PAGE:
How do you care for cast iron?

19th century kitchen

They really knew how to rock cast iron in those days.

A couple of months ago I found an 8″ cast iron skillet on the sidewalk. It was a newer model pan, already seasoned, hardly used. One of my neighbors had apparently decided they didn’t like it, or need it.

I snatched that puppy up. Not that I need more cast iron–I have three skillets in varying sizes, and no room for another. But to me, cast iron is solid gold. So I gave it to a friend who didn’t have one, who’d never cooked in cast iron before.

Initially she seemed skeptical of the whole “no soap” thing, but now she has discovered how versatile a cast iron skillet is, and how it makes everything taste better. The precise selling point may have been the night she made apple crumble in it, a discovered the delightful crust of caramelized sugar that had formed on the bottom.

Now that it is her go-to pan for everything, she’s developed many questions about its care. Questions I don’t know if I can answer properly. This is what I told her, and it is all I know:

  • Never wash it with soap, just wipe it out with a damp cloth.
  • Never scrub it with a pad or scouring powder. If stuff is stuck to the bottom, soak it, then scrape the residue off  gently with the flat edge of a spatula.
  • If it looks dull, oil it.

I know there are whole web sites devoted to the care of cast iron, and these have competing doctrines, especially when it comes to the seasoning process. I don’t have the strength to sort out these arguments, so I just muddle on. “Good enough” is sort of my all-purpose mantra. But my friend has lots of questions. So I thought I’d throw this out to you all:

How do you care for your cast iron? What do you season it with? Where do you stand on the soap issue? How do you get stuck stuff out of the pan. How old is your pan? What’s the most useful piece you own?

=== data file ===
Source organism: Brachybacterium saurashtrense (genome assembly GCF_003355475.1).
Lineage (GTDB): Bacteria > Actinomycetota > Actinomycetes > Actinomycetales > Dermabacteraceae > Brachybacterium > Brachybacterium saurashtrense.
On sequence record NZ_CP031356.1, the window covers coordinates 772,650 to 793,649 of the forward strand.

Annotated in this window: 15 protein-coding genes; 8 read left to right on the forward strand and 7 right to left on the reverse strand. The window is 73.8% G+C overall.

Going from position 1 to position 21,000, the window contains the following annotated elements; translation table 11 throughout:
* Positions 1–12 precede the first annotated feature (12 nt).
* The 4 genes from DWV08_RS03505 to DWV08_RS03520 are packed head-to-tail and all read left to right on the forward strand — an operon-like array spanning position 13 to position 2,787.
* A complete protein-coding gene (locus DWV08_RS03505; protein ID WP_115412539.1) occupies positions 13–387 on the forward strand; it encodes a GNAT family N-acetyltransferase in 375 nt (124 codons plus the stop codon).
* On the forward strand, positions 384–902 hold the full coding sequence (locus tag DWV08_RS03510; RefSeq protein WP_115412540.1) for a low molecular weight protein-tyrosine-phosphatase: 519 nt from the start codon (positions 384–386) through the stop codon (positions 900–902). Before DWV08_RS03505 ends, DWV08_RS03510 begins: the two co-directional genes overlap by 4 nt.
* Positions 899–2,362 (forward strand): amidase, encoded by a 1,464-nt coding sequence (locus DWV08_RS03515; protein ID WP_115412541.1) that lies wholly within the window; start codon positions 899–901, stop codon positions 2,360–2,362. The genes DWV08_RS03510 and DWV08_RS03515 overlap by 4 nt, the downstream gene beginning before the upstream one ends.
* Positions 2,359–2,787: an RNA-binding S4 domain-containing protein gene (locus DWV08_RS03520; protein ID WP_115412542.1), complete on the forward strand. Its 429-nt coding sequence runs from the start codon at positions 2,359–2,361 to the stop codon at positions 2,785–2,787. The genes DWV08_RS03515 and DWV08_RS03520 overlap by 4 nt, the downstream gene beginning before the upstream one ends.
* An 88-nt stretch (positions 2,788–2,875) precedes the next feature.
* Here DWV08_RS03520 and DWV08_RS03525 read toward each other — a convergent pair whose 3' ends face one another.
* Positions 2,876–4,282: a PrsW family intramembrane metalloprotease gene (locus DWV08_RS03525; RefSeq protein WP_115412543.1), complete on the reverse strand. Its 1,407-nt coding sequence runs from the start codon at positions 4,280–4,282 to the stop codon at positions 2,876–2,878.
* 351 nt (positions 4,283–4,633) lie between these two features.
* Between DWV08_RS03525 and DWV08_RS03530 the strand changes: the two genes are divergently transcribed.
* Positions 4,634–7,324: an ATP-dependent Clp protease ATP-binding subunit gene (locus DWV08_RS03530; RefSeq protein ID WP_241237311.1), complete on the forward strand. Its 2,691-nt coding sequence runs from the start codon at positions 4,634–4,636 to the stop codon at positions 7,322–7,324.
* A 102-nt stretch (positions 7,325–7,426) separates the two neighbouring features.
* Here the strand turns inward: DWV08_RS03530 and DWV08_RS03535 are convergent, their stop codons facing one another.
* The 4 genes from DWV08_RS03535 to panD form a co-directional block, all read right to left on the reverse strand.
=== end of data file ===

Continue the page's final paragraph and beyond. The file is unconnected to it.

Of course, I don’t mean that you have to answer every single one of those questions! But if you have any advice you’d give to a newbie cast iron owner, please do let us know.

Roasted Asparagus

This, believe it or not, is a cake! I found it at Sweetopolita, where she'll tell you how to make it.

This, believe it or not, is a cake! I found it at Sweetapolita, where she’ll tell you how to make it.

Erik’s aunt just called to ask me how I cook my asparagus, because she wants to make it for company tonight. It’s so easy to make perfect cooked asparagus that I forget that some people find it intimidating. Maybe that’s because of those dedicated asparagus cookers they sell, and associations with silver tongs and Hollandaise sauce and hotel brunches. Yet the truth is all you have to do is roast it.

Here’s a universal rule: everything tastes better roasted. Even vegetables. I can’t think of one vegetable that doesn’t roast nicely, and asparagus is one of my favorites. All vegetables are roasted the same way, basically, but here’s an asparagus specific recipe.

Roasted Asparagus

Pre-heat your oven to 400F (is that 200C?)

Trim the pale, woody ends off of the asparagus. Lay the asparagi down on a cookie sheet or in a baking dish–or hey, even a roasting pan!  Somewhere they can spread out in a single layer. Drizzle them with lots of olive oil, then get in there with your hands and toss and massage that oil in, so all the stalks are completely coated. Lay them back down in a single layer. Give them a generous salting and a grind of pepper and chuck the pan in the oven.

Roast for about 30 minutes at 400F until tender but still retaining a bit of spine. Fat stalks might take longer, skinny, less long.

  • You may like to push the time in the oven until the asparagus browns, if you like that roasty, almost-burnt flavor, like I do.
  • You can roast them with lemon slices on top, too, if you swing that way.
  • While they’re good hot, they’re also fine at room temperature, or even cold out of the fridge in salad-like applications.

The Upside Down Fire

This is how I make a campfire fire now. I used to use the teepee method, or some half-assed rendition of the teepee method, and I often had trouble with such fires. They required babying, rebuilding, etc., and they burned fast. This fire is built in the opposite direction: heavy stuff on the bottom, lighter stuff on top, tinder on the very top. Basically, the finished product looks like a bird’s nest sitting on a log cabin.

This style of fire is great because it takes care of itself–build it, light it, and get on with your other chores. It lasts a long time too, as it makes very efficient use of the wood. I’ve done this many times, and it works like a charm.